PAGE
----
Monthly Archives: January 2016

Accendo Markets: will the Fed release the doves?

In the first of Accendo Markets‘ regular market commentary for Hot Commodity, Augustin Eden and Mike van Dulken discuss whether the Fed is having cold feet and why gold is good…

This week’s main event is sure to be this evening’s US Federal Reserve policy statement and whether it dares issue some form of dovish mea culpa regarding its December decision to hike, especially given the market turmoil that has greeted us in 2016. While credibility was on the line after such a protracted warm-up, it probably felt obliged to hike rates on US data improvement.

However, it at least has the option to tone down its opening message of 2016 (with no press conference or Q&A) about how many more hikes we might expect this year. From a lofty three, markets are now pricing in one at best. What’s clear is that while the US may have been ready, the global markets were not.

Will the Fed’s focus lie with the US economy’s continued recovery progress or recent financial market volatility? It should be the former, but the latter can’t be ignored. Arguments may dwell on how it was right to move then, but hold now.

Financial markets have neither enjoyed the second half of 2015, nor the tricky start to 2016, but the same needn’t necessarily be said about all asset classes. While equities are hindered by persistent commodity price weakness after an 18-month rout, and a slowing and troubled China, many ask whether the worst is priced in and the doom and gloom overbaked.

So far so gold…

What’s this got to do with the price of gold? Well, it’s having a cracking start to the year, bouncing from 5/6yr lows on talk of output having peaked. Also, as a safe-haven, it needn’t worry about US dollar strength. If people are that fearful (unless they’re Warren Buffett) they’ll probably be yellow-metal bound. The zero-interest bearing asset has seen rising demand from market volatility and technical drivers as well as hopes the Fed will go all dovish on us after December’s ‘mistake’ to raise rates from record lows.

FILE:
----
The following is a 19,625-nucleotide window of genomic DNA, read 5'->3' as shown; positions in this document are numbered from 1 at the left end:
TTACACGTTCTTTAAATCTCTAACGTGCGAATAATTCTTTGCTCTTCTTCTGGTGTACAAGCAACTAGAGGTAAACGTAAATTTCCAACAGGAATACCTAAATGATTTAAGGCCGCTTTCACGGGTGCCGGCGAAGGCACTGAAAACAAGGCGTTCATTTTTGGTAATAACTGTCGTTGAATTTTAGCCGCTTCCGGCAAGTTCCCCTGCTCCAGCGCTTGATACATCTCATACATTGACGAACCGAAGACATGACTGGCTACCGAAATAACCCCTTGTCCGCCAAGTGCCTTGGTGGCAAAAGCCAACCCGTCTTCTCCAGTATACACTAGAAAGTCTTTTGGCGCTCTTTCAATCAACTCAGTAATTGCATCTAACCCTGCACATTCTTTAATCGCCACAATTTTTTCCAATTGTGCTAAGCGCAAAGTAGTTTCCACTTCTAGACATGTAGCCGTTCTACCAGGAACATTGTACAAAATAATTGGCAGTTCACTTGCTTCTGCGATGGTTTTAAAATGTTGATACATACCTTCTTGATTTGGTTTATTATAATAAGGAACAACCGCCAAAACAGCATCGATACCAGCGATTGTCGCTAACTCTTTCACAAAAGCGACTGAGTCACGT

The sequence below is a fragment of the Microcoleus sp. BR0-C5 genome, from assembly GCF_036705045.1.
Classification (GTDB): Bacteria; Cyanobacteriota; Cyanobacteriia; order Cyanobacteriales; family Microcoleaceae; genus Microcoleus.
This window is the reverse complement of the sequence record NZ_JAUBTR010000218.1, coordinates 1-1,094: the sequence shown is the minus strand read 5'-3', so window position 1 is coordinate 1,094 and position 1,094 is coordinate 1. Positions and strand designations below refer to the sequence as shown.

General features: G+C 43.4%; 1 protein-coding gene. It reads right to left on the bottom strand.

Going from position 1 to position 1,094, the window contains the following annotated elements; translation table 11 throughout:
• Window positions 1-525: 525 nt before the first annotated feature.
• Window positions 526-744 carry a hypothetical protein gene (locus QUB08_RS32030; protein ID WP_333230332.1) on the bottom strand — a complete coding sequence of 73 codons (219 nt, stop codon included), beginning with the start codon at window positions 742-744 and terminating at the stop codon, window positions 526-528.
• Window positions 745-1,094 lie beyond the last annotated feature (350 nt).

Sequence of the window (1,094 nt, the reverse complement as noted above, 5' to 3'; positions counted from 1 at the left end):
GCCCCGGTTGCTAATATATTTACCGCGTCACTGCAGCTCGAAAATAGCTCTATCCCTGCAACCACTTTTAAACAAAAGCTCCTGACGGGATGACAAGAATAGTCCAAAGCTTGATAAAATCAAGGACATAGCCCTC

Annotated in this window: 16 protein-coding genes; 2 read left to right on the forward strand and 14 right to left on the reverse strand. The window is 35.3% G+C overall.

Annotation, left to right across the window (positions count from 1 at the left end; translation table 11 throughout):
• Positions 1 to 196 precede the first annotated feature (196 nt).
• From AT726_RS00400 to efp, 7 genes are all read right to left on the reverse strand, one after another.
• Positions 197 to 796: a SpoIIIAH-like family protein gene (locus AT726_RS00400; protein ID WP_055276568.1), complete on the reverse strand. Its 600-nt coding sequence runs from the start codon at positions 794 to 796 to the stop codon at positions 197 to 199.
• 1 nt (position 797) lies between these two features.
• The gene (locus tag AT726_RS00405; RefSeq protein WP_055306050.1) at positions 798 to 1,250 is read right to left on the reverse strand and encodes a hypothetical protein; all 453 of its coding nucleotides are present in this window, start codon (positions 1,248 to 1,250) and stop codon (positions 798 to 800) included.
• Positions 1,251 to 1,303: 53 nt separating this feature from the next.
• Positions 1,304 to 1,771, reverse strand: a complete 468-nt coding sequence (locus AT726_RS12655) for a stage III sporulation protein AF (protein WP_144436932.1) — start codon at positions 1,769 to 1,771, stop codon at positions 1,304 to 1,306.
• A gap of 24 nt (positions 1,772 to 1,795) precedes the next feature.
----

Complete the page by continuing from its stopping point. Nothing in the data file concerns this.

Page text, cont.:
If this does happen, we could well see a pullback in recent USD strength. It’s almost as if the dollar has been simply resting near its 2015 all-time highs, waiting for its next pointer, which could well be revised US monetary policy guidance for 2016. There’ll arguably be a knock-on for the entire commodities sector from that. Even oil could gush a little higher from the FX benefit, despite a more meaningful recovery surely needing moves to cut output and reverse its own supply glut.

This commentary was provided exclusively for Hot Commodity by Mike and Augustin at Accendo Markets – https://www.accendomarkets.com.

Do you agree with Mike and Augustin or do you have a different take on the Fed’s next move? Email info@hotcommodity.co.uk with your comments.

Libyan oil will fail to deliver despite unity government

Libya nominated a unity government yesterday after a lengthy UN-brokered negotiation, aimed at harmonising the embattled country that is currently being run by two rival governments.

But sadly political stability is still far away for this resource-rich country, which is having to fight the aggressively expansionist militant group Islamic State.

As such, it seems unlikely that the North African country, which has the largest oil reserves in the continent, will be able to return production to its 2011 peak of around 1.6bn barrels a day from its current levels of under 400,000 barrels.

With brent crude dipping to 12-year lows this week and hovering at around $28.30 a barrel yesterday evening, an absence of Libyan output will be of no matter to the market. But it is everything to Libya’s financial stability and its peace.

When I edited a Middle East-focused trade mag, I remember chatting to an insurance company CEO in Dubai shortly after Gaddafi had been toppled in 2011. The CEO, and a number of other UAE delegates, had been invited on a trip to Libya to boost trade. At the time, there seemed everything to hope for – I even wrote a feature along the lines of Libya’s oil reserves being the next big thing. But the awaited period of political stability and harmony failed to arrive, with competing armed forces taking control of oil fields even before IS came on to the scene.